On Sept. 15, 2007 we’ll have 25 sessions on .Net related topics.  Check out the web site for more information including a preliminary list of topics and presenters.

Also, check out this blog post for more information on our generous corporate contributors and the prizes that we’ll have.

Registration opened last night but remember, last time it filled up in less then a day!  Register now, don’t get shut out.

Presenter:  Adrian Peoples, Diamond Technologies

Topic:  Delivering a Hybrid MOSS 2007 Implementation using VS.NET 2005, ASP.NET, C#, Microsoft SharePoint Designer 2007, Microsoft Excel 2003, Web Services, and WSS 3.0

Adrian started right off by showing us a live site that demonstrates the proof of concept project that Diamond Technologies created for a client.  The client wanted data entry through Excel 2003, stored it in SQL Server 2005, and accessing the data through MOSS 2007.  In this demo, Adrian showed some interesting techniques for using MOSS.  He showed how the MOSS application creates dynamic sharepoint sites using WSS 3.0.  He demonstrated how to create a .aspx page that will run inside a sharepoint site.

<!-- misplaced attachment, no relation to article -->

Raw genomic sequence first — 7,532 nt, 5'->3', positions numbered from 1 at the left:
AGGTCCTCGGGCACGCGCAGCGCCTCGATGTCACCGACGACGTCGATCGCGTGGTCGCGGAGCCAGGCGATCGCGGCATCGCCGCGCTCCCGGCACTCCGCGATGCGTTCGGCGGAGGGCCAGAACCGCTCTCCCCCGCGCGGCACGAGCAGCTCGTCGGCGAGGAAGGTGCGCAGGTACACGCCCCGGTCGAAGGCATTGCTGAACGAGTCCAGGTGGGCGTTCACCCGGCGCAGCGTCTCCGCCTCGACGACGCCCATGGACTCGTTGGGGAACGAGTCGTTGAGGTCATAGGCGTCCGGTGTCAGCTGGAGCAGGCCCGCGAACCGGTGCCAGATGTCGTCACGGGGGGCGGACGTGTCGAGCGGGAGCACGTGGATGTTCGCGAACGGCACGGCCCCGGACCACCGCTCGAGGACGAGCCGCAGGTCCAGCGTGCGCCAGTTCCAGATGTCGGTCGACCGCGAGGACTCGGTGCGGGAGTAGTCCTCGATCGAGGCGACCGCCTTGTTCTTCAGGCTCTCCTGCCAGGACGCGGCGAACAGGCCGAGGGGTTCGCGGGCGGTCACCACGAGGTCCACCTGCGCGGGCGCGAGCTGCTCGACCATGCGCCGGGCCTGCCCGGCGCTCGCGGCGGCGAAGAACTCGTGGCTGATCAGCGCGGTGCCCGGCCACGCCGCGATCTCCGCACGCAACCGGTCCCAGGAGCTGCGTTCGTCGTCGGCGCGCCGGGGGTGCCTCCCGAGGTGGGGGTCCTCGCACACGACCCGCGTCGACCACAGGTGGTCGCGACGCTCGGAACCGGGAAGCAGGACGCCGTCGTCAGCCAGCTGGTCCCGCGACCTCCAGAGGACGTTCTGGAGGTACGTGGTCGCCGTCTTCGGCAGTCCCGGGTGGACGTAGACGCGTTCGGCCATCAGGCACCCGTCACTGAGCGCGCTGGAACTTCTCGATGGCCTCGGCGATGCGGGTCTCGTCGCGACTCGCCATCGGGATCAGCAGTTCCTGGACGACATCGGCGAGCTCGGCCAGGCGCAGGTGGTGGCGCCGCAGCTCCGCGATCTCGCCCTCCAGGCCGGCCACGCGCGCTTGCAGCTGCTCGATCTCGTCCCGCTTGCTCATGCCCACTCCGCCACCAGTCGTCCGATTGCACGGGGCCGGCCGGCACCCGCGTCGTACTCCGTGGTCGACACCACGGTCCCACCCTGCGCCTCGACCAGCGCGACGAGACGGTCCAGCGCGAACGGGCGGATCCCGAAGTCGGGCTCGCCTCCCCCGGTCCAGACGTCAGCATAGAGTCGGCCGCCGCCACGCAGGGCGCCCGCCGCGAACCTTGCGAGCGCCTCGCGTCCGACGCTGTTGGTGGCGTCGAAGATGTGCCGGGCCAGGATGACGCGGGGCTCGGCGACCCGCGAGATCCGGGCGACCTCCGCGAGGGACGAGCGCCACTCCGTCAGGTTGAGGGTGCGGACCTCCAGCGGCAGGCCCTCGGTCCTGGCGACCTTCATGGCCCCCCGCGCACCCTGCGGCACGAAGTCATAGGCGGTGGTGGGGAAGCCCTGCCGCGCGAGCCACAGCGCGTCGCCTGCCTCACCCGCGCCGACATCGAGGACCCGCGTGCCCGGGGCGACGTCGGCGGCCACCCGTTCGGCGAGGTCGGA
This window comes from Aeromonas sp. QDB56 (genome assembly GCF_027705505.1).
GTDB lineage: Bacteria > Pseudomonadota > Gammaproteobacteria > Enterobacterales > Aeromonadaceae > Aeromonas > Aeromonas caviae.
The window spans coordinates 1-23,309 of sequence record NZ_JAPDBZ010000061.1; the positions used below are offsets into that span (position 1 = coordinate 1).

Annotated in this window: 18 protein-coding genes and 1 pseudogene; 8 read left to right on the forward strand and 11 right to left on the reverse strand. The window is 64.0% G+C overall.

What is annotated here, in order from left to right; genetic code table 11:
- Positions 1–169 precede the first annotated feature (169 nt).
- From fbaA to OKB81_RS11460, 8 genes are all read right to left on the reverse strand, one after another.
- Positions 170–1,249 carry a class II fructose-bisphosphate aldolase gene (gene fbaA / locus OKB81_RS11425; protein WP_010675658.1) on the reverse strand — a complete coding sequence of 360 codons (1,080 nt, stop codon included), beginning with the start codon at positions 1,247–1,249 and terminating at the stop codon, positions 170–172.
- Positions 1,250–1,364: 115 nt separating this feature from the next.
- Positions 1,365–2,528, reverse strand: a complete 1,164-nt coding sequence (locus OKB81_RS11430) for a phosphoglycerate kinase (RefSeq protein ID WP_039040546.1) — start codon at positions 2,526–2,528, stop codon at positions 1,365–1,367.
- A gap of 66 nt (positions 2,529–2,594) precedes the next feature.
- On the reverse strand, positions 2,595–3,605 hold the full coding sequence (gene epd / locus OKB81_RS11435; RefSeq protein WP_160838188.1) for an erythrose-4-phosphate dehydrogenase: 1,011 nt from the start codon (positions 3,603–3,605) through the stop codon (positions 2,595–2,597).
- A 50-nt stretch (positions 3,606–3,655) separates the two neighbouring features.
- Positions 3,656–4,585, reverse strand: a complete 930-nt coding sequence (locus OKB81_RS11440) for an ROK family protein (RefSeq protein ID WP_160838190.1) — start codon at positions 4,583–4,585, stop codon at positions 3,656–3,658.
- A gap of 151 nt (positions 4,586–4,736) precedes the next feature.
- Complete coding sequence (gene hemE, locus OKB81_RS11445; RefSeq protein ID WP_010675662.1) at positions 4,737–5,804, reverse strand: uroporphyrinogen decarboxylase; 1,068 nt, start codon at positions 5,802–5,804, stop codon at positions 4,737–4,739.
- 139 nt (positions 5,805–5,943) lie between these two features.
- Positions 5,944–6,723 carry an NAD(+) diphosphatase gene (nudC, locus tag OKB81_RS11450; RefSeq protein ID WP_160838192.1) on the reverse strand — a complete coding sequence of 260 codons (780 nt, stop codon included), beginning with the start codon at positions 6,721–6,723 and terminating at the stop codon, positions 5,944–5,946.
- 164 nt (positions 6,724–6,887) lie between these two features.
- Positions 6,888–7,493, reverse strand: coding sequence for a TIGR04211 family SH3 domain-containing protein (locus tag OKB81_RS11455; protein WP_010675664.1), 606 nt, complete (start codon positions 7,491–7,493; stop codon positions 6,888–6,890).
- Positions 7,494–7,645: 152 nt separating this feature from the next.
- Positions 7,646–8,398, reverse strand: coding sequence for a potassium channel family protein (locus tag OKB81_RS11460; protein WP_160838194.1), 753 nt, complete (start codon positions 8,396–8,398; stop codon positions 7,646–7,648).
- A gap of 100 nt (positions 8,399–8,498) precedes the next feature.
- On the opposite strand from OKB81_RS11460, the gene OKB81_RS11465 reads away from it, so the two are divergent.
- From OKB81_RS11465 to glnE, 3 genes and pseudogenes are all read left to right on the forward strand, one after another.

Code Camp Registration is OPEN!

In between sessions, Bill demonstrated how he sets up the meetings on the web site.  He even opened up Code Camp registration during the meeting!


Presenter:  Kevin Goff, Common Ground Solutions

Topic:  LINQ

LINQ is a really exciting new technology.  Language Integrated Query (LINQ) is a new addition to the .Net Framework.  It is built in to VS2008 which is still in Beta.  Kevin suggests running it in a virtual machine only!  He showed 4 of the key types of LINQ:  LINQ to SQL, LINQ to XML, LINQ to DataSets and LINQ to Objects.  LINQ to SQL allows a programmer to write .Net code in a strongly typed manner and access data in a SQL db.  He used sqlmetal (a cmd line tool) to create objects for him.  It is similar to a strongly typed dataset but it is a class.   The syntax is similar to SQL but still quite different.  LINQ to Objects is really cool.  It allows you to execute “sql like” queries on collections of objects.  Kevin also showed how you can take a LINQ result and load it into a DataSet using reflection.  Since Kevin was running a little late, there wasn’t much time to show LINQ to DataSets and XML but he did a quick run through on the basics.


LINQ is pretty cool stuff.  We’ll all be using it soon so it is a good idea to start reading up.


Hopefully I’ll have Kevin’s source code to post soon.

Check out his blog for all sorts of information.


here are some resources that Kevin recommends:



Meeting Sponsor: Diamond Technologies… Thanks for the sandwiches and snacks!  

Additional Door Prizes courtesy of:  wrox_4c , Microsoft